Progress Improvement Plan and Employee Termination

A Progress Improvement Plan is a set of steps that should be taken following a conversation with an employee about their poor performance. The purpose of a PIP is to provide thorough, clear communication to the employee so they know exactly where they are falling short and how they can improve. This offers them a chance to work through any issues or roadblocks they may be experiencing before consequences become more severe.

It is best to start with a warning, typically a verbal one followed by a written one. The PIP should then outline the steps to improve performance, as well as weekly, monthly, or quarterly check-ins to touch base on progress.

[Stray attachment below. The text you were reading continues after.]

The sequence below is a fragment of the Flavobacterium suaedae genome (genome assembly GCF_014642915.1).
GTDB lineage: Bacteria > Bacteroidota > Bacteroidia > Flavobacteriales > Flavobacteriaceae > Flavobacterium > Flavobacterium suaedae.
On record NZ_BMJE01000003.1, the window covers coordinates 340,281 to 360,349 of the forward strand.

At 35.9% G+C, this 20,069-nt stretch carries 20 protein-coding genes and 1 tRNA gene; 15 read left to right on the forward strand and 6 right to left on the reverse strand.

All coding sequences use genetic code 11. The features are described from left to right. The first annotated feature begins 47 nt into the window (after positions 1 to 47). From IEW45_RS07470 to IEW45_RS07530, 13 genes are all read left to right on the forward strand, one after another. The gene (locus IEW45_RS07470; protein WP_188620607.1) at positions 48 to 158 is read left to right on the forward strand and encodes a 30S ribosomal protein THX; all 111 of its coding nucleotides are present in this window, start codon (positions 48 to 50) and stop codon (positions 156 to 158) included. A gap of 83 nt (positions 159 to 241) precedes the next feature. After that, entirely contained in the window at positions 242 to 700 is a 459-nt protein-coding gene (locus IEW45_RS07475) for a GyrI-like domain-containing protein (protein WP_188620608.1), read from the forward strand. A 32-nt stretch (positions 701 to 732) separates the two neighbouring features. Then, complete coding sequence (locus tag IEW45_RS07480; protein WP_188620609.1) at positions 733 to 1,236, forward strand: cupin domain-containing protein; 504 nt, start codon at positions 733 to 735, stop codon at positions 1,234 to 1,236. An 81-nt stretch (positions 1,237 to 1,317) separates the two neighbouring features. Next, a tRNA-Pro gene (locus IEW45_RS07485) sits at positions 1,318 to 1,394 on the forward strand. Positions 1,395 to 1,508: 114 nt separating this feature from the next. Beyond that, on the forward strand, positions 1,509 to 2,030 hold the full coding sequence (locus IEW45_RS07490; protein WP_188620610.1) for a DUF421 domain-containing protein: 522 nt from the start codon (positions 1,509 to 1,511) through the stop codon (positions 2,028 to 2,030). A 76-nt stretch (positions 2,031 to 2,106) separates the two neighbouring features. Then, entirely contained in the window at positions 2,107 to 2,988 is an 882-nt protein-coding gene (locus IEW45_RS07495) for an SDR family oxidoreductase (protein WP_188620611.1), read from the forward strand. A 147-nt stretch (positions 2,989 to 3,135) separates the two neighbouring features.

Another preventative best practice is to have company policies in place regarding behavior and attendance. When an employee is first hired, have them read the handbook that outlines the policies and make them sign it to confirm they have read it, understand it, and intend to follow it. This way, if an employee breaks a written policy, you can refer back to it in the PIP or during termination. Some policies outlined in the handbook may include what happens if an employee racks up too many absences. Another may focus on behavioral problems like not completing work or showing up late.